The primary function of diplomacy is communication between nations. According to the US Department of State (DOS), foreign service employees “represent the American people, advocate U.S. interests to the rest of the world and are America’s first line of defense in a complex and often dangerous world.”6 As such, language training should be seen as the most essential part of international diplomacy and international business. “Diplomats engage in negotiations, persuasion, presentation, and communication, all of which necessitate language skills for the effective conduct of diplomatic work.”7 How can one advocate for the nation’s interests or negotiate for a preferred outcome without the basic ability to communicate across language and culture? The challenges of the 21st century require multilateral cooperation on multiple fronts — from climate change and environmental crises, to global pandemics and shocks to our interconnected economies. Without a multilingual approach, we will continue to talk past others, we will continue to fail, and will remain doomed to repeat the past.
US DOS Perspective: The Role of Language in Diplomacy
The US DOS’ perspective on the role of language in diplomacy has been evolving since the turn of the century. Dr. Gail McGinn, Senior Language Authority at the Department of Defense “recently noted the need to dramatically increase the number of personnel proficient in key languages such as Arabic, Farsi and Chinese to meet the expanding requirements for language and understanding of foreign cultures.”8 Additionally, Ruth A. Whiteside, the former director of the Foreign Service Institute, wrote in a 2008 article titled American Diplomacy and the Foreign Language Challenge:9
Language Training and Cultural Competence
Language training is more than simply learning the right words to say. It is about how we connect to others who come from a different part of the world. Language training for international diplomacy and business must take into account the cultural context of the language. In order for diplomatic training to be effective, former British diplomat Charles Crawford asserts: “Diplomats ought to know a little about the top 20 writers, poets, sports people, books, pop songs, legends, famous history moments, swearwords, jokes etc in any country they are going to.”10 This cultural competency ensures that, as British Foreign Secretary William Hague put it, diplomats and business leaders will be able to “get under the skin of a country and really understand its people.”11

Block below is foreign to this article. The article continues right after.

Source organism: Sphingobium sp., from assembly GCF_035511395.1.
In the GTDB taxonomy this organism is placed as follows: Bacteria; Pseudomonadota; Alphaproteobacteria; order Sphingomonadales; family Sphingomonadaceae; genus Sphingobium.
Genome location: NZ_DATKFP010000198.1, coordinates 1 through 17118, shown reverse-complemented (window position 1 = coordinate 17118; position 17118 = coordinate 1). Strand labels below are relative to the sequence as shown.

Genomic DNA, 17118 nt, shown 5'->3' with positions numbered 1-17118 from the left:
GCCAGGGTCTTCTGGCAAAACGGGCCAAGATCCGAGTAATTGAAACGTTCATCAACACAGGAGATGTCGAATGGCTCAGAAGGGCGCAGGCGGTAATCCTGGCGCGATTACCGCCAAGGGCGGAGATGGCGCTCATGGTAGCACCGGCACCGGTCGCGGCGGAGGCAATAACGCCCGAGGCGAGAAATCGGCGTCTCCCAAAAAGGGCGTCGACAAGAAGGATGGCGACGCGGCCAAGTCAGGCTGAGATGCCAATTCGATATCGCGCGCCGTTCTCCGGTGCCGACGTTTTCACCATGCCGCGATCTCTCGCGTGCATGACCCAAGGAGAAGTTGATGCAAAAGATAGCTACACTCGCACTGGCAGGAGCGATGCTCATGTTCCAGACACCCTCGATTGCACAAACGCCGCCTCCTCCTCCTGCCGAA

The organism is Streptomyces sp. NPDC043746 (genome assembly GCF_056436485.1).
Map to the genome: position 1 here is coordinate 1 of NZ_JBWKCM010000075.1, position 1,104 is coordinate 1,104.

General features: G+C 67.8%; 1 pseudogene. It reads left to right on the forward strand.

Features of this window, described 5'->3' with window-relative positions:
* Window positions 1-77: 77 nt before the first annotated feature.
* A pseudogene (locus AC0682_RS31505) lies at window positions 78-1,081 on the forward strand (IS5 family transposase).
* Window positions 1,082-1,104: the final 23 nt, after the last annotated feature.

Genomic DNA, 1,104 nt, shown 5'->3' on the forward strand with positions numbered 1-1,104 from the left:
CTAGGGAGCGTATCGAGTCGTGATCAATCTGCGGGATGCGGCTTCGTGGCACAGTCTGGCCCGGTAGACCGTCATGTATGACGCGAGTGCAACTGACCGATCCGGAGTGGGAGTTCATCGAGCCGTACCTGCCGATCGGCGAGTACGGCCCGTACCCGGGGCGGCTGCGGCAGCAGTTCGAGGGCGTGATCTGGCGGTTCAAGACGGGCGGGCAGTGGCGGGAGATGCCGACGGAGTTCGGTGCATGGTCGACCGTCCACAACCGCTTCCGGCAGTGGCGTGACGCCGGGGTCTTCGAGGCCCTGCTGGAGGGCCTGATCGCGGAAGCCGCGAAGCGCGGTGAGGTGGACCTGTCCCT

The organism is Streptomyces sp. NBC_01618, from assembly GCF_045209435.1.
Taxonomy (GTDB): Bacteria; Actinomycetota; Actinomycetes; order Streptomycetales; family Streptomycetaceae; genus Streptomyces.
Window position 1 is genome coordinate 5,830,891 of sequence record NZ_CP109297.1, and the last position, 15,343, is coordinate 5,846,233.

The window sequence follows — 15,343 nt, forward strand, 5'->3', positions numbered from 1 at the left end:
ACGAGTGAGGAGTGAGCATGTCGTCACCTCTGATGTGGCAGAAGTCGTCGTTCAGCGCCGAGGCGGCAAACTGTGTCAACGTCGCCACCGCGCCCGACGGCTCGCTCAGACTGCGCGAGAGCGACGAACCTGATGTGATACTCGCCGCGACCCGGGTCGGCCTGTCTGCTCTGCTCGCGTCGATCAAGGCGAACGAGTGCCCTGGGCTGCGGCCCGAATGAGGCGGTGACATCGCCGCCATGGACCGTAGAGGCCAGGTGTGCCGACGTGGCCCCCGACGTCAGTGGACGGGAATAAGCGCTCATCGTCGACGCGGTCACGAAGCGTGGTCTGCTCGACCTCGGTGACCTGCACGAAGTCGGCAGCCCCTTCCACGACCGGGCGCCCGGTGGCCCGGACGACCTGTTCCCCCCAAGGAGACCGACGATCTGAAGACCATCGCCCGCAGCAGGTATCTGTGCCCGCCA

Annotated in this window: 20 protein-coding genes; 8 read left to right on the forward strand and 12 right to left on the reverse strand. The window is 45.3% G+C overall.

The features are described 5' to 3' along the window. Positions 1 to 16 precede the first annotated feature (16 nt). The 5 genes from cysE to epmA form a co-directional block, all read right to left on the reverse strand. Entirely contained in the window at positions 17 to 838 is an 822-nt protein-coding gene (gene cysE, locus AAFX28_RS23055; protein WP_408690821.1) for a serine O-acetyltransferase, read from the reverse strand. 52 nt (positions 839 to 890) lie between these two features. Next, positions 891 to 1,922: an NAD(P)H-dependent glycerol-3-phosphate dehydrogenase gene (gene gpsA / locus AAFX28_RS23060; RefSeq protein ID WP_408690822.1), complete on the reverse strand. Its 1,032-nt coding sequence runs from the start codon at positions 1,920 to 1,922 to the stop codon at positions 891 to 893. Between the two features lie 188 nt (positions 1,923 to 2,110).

In psycholinguistics, the Sapir-Whorf Hypothesis posits that the language spoken by an individual plays an important role in shaping her thoughts and actions. A significant part of learning a language involves changing the way our minds work, expanding them to include new perspectives and a new understanding of the world. If they are not careful, organizations might invest in language training that does not necessarily take the cultural context into account. It is only through intensive language training and cultural immersion that one can begin to understand the way that others think, and it is only through that understanding that we can truly break down barriers.
The following reflection of an American interpreter during his ACTFL-certified training for the Peace Corps demonstrates the need for cultural competence in language training: